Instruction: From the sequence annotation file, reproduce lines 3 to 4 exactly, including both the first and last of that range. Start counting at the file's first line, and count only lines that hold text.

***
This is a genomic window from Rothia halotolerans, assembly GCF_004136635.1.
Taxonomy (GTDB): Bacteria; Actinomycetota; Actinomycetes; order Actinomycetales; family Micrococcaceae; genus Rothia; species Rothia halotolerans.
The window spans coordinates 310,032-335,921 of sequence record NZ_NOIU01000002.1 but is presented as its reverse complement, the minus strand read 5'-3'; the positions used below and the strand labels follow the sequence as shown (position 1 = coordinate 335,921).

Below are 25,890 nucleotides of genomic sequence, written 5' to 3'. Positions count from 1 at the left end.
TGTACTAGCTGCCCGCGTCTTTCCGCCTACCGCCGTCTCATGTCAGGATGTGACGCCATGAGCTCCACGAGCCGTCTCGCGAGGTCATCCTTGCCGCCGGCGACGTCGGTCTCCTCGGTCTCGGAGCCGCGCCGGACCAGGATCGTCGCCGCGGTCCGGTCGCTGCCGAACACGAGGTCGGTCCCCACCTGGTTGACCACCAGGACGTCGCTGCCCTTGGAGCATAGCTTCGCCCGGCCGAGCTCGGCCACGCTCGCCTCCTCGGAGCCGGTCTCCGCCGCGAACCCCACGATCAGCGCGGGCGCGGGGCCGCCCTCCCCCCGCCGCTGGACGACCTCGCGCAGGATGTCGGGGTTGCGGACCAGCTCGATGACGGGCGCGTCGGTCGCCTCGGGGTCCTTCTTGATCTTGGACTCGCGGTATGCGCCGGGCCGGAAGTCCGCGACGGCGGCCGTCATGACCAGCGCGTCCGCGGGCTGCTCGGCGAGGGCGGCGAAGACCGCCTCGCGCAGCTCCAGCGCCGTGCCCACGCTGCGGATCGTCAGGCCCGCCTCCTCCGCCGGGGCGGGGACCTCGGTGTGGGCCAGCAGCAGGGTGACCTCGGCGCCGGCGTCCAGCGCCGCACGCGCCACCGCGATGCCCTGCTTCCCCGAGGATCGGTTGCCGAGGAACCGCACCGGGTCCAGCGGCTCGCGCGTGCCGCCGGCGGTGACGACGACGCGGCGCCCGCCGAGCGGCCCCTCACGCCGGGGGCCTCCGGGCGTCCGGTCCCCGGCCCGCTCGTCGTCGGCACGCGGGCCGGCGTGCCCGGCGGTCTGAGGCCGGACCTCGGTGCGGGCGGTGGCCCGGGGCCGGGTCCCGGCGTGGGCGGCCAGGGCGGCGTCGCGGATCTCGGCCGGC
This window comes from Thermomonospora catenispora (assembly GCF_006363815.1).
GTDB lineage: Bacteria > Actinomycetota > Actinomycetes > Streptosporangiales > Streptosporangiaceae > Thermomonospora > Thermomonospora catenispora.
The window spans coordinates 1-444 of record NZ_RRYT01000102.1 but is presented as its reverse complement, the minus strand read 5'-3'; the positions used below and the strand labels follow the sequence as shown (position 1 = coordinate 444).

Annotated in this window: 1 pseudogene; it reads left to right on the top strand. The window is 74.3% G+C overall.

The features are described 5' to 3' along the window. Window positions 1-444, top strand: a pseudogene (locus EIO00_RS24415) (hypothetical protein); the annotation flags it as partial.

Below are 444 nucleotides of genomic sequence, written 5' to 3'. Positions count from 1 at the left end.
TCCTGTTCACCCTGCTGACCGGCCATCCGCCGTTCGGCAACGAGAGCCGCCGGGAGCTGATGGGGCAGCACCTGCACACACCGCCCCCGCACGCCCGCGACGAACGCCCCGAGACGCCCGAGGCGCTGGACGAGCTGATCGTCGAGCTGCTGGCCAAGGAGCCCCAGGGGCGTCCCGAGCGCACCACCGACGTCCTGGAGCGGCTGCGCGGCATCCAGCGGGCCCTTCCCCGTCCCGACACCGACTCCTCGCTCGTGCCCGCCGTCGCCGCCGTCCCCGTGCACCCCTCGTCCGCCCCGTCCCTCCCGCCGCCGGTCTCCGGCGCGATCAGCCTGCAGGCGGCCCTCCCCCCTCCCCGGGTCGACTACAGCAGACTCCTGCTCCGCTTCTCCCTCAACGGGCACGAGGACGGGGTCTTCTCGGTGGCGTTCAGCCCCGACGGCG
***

The window spans coordinates 310,032-335,921 of sequence record NZ_NOIU01000002.1 but is presented as its reverse complement, the minus strand read 5'-3'; the positions used below and the strand labels follow the sequence as shown (position 1 = coordinate 335,921).

Below are 25,890 nucleotides of genomic sequence, written 5' to 3'. Positions count from 1 at the left end.